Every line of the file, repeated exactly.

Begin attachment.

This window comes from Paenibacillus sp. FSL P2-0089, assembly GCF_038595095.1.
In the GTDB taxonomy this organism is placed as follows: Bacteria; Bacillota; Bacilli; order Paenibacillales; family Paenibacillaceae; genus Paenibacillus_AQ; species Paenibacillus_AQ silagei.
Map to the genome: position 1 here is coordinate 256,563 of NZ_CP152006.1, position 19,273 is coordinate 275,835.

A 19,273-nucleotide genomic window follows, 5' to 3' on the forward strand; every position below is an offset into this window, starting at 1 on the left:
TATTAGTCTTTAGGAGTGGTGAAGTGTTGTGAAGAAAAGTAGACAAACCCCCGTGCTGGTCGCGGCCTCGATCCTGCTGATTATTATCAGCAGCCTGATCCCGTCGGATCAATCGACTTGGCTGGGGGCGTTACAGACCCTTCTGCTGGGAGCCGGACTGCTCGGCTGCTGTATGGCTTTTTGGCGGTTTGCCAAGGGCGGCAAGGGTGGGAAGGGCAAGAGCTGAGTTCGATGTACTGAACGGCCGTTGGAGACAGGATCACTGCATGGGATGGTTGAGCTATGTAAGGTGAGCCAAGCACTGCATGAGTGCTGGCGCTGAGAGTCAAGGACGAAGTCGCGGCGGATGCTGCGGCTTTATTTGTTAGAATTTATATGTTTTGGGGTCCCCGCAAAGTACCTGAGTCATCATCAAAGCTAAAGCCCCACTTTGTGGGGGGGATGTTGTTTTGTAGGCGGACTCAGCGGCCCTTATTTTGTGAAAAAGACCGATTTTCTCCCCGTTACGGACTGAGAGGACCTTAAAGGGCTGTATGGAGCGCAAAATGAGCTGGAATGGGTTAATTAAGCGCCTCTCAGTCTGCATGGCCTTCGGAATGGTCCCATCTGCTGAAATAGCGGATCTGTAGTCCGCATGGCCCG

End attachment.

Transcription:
This window comes from Paenibacillus sp. FSL P2-0089, assembly GCF_038595095.1.
In the GTDB taxonomy this organism is placed as follows: Bacteria; Bacillota; Bacilli; order Paenibacillales; family Paenibacillaceae; genus Paenibacillus_AQ; species Paenibacillus_AQ silagei.
Map to the genome: position 1 here is coordinate 256,563 of NZ_CP152006.1, position 19,273 is coordinate 275,835.

A 19,273-nucleotide genomic window follows, 5' to 3' on the forward strand; every position below is an offset into this window, starting at 1 on the left:
TATTAGTCTTTAGGAGTGGTGAAGTGTTGTGAAGAAAAGTAGACAAACCCCCGTGCTGGTCGCGGCCTCGATCCTGCTGATTATTATCAGCAGCCTGATCCCGTCGGATCAATCGACTTGGCTGGGGGCGTTACAGACCCTTCTGCTGGGAGCCGGACTGCTCGGCTGCTGTATGGCTTTTTGGCGGTTTGCCAAGGGCGGCAAGGGTGGGAAGGGCAAGAGCTGAGTTCGATGTACTGAACGGCCGTTGGAGACAGGATCACTGCATGGGATGGTTGAGCTATGTAAGGTGAGCCAAGCACTGCATGAGTGCTGGCGCTGAGAGTCAAGGACGAAGTCGCGGCGGATGCTGCGGCTTTATTTGTTAGAATTTATATGTTTTGGGGTCCCCGCAAAGTACCTGAGTCATCATCAAAGCTAAAGCCCCACTTTGTGGGGGGGATGTTGTTTTGTAGGCGGACTCAGCGGCCCTTATTTTGTGAAAAAGACCGATTTTCTCCCCGTTACGGACTGAGAGGACCTTAAAGGGCTGTATGGAGCGCAAAATGAGCTGGAATGGGTTAATTAAGCGCCTCTCAGTCTGCATGGCCTTCGGAATGGTCCCATCTGCTGAAATAGCGGATCTGTAGTCCGCATGGCCCG